Software developers are nothing like traditional suit-wearing corporate employees, and it is this aspect that is often the most difficult for pointy-haired bosses to understand. Perhaps the difference is most succinctly expressed here: "You cannot race sheep, and you cannot herd racehorses;"8 and "Domesticate developers like beekeepers domesticate bees."1
The "Seven Aspects of our Culture," as described in a Netflix slide presentation (Values are what we Value; High Performance; Freedom and Responsibility; Context, not Control; Highly Aligned, Loosely Coupled; Pay Top of Market; and Promotions and Development) provides a crisp formulation of people-management values for a software-centric enterprise.4 Here is our take on four of Netflix's seven core values:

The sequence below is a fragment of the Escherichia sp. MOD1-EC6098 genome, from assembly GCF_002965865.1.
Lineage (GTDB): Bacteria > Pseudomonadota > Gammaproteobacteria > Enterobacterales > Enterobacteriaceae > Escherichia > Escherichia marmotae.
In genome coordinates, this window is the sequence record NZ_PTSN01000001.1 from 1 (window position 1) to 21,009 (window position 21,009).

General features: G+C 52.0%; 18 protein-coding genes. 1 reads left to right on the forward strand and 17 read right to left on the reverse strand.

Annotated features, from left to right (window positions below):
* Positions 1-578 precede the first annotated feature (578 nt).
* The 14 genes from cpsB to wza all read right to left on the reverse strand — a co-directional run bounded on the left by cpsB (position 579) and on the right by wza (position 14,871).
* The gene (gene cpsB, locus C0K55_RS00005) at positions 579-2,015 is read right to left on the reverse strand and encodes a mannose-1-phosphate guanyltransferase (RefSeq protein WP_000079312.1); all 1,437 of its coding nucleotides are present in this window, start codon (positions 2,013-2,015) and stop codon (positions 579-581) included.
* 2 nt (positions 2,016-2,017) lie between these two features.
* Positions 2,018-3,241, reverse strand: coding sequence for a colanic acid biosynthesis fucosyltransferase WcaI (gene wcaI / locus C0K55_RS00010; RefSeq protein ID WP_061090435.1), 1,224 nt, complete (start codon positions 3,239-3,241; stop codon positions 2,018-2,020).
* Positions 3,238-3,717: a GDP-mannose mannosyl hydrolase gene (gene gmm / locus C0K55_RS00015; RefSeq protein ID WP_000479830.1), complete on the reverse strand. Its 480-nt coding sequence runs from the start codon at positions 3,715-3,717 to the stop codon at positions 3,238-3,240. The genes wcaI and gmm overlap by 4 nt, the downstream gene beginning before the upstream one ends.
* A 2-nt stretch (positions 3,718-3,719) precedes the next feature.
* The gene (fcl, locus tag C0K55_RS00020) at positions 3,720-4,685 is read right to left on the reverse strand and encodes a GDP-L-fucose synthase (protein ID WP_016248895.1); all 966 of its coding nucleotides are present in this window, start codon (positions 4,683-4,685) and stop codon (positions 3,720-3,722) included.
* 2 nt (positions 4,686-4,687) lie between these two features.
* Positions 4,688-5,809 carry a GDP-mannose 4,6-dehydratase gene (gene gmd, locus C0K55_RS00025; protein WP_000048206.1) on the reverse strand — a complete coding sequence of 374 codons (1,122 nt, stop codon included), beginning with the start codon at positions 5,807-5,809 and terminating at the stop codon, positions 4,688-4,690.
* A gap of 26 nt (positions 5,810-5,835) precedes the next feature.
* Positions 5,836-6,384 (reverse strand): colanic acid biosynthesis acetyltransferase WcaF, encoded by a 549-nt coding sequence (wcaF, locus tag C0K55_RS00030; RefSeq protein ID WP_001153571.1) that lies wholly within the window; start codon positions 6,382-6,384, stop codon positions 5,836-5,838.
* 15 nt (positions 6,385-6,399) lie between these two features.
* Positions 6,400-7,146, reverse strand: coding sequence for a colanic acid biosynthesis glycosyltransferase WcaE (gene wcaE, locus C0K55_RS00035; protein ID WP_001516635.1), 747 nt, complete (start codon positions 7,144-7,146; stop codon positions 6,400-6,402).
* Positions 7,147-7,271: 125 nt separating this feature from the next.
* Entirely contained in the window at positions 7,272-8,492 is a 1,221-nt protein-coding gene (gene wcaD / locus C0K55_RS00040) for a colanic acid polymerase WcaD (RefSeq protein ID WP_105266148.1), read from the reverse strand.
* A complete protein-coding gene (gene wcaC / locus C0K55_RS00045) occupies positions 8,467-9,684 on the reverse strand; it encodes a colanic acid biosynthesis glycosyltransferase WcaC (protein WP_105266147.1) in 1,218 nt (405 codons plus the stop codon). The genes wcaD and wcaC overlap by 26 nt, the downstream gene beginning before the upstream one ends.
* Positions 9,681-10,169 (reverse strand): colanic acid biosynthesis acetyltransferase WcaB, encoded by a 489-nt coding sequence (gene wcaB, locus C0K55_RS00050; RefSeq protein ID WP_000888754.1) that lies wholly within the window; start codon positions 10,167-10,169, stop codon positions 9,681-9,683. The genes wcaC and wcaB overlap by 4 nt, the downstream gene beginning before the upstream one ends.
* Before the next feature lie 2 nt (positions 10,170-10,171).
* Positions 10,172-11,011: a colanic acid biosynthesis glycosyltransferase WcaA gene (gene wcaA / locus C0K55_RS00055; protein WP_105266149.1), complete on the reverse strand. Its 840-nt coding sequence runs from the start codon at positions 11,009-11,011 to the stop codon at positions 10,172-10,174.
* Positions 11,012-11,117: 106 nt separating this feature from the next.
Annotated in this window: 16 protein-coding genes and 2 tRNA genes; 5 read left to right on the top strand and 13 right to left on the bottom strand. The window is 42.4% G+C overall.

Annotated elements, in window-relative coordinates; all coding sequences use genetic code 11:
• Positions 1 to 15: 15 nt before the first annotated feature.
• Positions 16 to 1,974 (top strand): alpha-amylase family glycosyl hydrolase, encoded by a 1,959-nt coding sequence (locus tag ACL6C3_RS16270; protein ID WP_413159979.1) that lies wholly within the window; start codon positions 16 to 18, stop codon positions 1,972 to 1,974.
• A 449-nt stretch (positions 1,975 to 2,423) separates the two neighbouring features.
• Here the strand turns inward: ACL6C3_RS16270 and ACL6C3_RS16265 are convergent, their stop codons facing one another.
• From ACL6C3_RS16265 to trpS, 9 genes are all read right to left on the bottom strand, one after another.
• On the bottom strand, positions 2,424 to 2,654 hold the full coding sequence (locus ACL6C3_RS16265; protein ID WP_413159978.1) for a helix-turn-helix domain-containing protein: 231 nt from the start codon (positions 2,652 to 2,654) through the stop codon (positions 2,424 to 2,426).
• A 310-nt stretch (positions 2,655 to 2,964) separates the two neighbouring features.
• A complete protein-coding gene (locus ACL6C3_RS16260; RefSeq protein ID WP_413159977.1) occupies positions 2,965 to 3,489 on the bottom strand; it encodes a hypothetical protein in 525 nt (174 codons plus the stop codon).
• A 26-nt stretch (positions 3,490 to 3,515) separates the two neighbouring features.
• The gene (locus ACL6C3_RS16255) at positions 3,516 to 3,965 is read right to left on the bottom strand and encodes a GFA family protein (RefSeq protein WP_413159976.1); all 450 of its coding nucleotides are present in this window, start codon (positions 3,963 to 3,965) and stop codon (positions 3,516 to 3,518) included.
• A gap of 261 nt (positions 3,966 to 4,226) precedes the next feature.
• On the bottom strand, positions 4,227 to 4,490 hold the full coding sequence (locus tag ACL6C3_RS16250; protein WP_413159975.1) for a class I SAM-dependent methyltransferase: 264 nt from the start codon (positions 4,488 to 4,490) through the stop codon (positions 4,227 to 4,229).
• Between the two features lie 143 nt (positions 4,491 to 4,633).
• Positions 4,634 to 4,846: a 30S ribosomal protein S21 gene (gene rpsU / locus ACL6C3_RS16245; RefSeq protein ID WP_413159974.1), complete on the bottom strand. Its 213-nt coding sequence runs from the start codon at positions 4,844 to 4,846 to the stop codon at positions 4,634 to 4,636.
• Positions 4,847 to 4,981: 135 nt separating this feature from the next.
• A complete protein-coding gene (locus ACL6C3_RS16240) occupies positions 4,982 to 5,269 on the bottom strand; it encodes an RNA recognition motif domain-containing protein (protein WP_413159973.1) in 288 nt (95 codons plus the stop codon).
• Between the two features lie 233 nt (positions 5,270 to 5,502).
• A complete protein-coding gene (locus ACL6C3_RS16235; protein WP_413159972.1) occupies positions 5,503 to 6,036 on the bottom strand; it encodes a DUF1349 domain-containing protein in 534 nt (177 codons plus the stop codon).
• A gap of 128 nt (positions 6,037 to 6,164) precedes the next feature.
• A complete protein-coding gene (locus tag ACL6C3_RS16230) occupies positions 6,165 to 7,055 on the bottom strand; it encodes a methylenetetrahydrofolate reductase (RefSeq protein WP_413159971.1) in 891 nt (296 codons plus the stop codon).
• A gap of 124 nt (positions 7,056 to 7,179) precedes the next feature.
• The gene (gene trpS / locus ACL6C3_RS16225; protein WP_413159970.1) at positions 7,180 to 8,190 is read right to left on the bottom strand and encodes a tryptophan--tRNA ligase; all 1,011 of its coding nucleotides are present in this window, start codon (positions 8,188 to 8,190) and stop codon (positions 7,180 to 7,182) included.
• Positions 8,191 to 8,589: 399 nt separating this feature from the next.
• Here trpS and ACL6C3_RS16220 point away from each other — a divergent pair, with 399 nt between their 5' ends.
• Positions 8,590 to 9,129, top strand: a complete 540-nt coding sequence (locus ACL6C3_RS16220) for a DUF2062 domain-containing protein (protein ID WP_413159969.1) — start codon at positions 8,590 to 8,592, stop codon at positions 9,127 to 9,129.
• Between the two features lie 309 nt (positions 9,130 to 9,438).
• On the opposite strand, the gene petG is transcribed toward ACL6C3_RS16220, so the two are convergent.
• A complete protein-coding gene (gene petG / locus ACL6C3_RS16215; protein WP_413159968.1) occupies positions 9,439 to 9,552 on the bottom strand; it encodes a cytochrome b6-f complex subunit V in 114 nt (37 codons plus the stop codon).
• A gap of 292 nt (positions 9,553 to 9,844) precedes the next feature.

Context, not control. Anyone who has performed improvisational jazz or theater knows from experience that creativity can only flourish under strong constraints. Letting developers wander around without clear goals in the vastness of the software universe of all computable functions is one of the major factors why projects fail, not because of lack of process or planning. If we give developers strict guidelines and orders about what to optimize for, and provide them immediate and real-time feedback about the consequences of their decisions on those goals, the competitive nature of geeks will take over and the system will quickly iterate toward an optimal solution. The only goal of middle management is to provide and enforce this context, and keep developers happy and productive within these well-defined bounds. We do not care about developers' opinions on the long-term strategy of the enterprise.